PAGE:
Sunday, May 28, 2017

Seabird Scott MV HDPE midterm review.

I wrote about my initial impressions of the Seabird Scott MV HDPE kayak last August. Since then I've used only this kayak, on evening paddles, overnighters and a few weekend trips. Now that my new number one kayak has arrived, making this my number two kayak,  it's time to expand upon those initial impressions.

The Seabird Scott MV HDPE is a sandwich polyethylene (PE) version of the composite Scott series, which is a nice line of playful British style sea kayaks for a good price. It is just big enough (the plastic version is a little longer than the composite one) for me. Despite my size, 192 cm and 100 kg, I like smaller kayaks, which in practice means mid sized, since I can't get into anything smaller. It's not really a lack of flexibility, but rather too long legs. The cockpit is 2 cm longer than that of the composite Scott MV, which is enough for me to fit in adequately, even though it is lower. Lengthwise there is more room inside in the PE version and the seat also is more comfortable. The entire kayak is lower, also in the cockpit, but I don't like a high "knees up" position anyway. I previously used to have a paddle float under my knees, which was really comfortable, but this kayak is a little low for that. The knee braces are a tad aggressive and big and would need some modifications. Not having a paddle float under my knees turned out to be a good thing, since it enabled better leg work with straightening the leg more during the power phase. Though I've always been plenty of spare power, I think this has still given me more.

There is the usual place for a Silva (nowadays Garmin) 70P compass, which is one of the first things to mount on a new kayak.

The hatches are Seabird's own production and are ok, but not great. With the exception of the front day hatch, the hatches have been perfectly tight during rolls, waves and rescues. There's a large oval hatch in the back (without it I couldn't bring my pizza oven) and a smaller round hatch in the front. The hatches are soft, which means that they might come loose in rescues if e.g. a knee pushes them in. This had happened several times during rescue trainings and I now take care not to get weight on the hatch.

The front day hatch is probably not even designed to be totally waterproof, though. It leaks water during rescue trainings.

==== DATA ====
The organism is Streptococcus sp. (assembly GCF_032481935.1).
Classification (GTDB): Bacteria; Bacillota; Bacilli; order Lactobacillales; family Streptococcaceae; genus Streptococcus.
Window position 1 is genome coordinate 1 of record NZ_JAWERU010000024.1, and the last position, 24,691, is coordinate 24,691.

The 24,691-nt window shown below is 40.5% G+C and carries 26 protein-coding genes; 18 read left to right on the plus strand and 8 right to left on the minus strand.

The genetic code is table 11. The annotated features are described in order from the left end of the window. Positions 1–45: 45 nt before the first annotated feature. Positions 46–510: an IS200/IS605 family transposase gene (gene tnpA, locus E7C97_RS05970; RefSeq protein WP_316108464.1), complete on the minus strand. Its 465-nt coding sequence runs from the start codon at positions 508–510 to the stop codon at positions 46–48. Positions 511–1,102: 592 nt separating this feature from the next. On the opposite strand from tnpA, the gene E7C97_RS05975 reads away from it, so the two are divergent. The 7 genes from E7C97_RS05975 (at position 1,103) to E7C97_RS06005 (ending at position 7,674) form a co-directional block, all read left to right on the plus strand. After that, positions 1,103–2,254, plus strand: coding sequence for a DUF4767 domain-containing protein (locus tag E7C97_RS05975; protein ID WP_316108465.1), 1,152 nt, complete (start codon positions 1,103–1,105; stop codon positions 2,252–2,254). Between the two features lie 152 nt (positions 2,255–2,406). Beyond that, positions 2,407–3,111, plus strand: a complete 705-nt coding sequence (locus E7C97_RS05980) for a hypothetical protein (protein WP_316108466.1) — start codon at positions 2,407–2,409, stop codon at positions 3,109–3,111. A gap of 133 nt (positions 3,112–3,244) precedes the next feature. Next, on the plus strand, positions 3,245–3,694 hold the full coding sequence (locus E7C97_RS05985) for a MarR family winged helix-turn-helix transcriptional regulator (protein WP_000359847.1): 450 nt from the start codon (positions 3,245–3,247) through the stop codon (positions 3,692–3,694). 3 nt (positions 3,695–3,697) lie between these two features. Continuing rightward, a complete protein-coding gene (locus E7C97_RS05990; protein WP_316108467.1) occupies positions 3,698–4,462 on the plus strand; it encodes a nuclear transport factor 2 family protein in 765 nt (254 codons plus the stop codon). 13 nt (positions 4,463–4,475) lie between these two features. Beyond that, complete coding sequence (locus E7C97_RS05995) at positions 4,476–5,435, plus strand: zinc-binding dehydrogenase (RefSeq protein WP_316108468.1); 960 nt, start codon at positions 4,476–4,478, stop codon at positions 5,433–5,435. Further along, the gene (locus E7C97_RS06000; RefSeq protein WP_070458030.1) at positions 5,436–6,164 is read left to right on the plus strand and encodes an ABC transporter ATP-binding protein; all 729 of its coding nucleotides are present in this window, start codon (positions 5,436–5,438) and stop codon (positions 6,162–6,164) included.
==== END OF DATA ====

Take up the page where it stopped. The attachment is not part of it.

The rear day hatch is unnecessarily small. There is plenty of space inside, but it all has to fit through a 15 cm opening. No deal breaker, but poor design in my opinion.

The hatches were not tethered from the start, but that doesn't take many minutes to fix.

The seat was mounted in the same way as on the Arrow Play, i.e in practice hanging from the extended cockpit coaming, a construction that definitely does not work for someone my weight. The seat moves too much. I solved it the same way as in the Arrow Play, by putting a rubber mat under the seat. The seat rests mostly on the rubber mat, the friction of which keeps it from moving sideways. This could probably be further improved by applying some urethan like foam between the mat and the seat.

The rigging is good, better than on the composite Scott versions. With deck balls on a few places the deck lines will be further improved. I do think the rig line is too thin, though, since it has popped out from the fittings twice.

The first impressions video below is still valid.

The Scott MV HDPE has continued to feel like a very maneouverable kayak that is easy to roll. The stability, both primary and secondary, is good and I've even learned to stand up in it. The course stability is poor without the skeg down and demands concentration and technique to keep it on track. With the skeg down it tracks well, though. It works well in strong wind and waves. Below is a little video from a surf session.

Update: I tried a hand roll in it and had no problems nailing it the first time. No problems at all.

The speed is ok. Normal cruising speed feels easy, and it is only above 8 km/h that the resistance starts to grow rapidly. During short sprints I've had it up to 10.5 km/h, which does need quite a lot of power.

For touring there could be more room. It definitely has a less cargo space than the Arrow Play HV, and there's definitely not space for the pizza oven during a week long unsupported trip. A clear drawback of a low and mid sized manouverable kayak.

All in all, this is a fun and agile British style kayak for a very good price. It is stable enough for guiding and the HDPE material is stiff enough and should be almost bomb proof. Compared to other PE British style kayaks I've tried, like the Nordkap and Capella, this is a much more lively and fun boat. In Finland it is sold by at least

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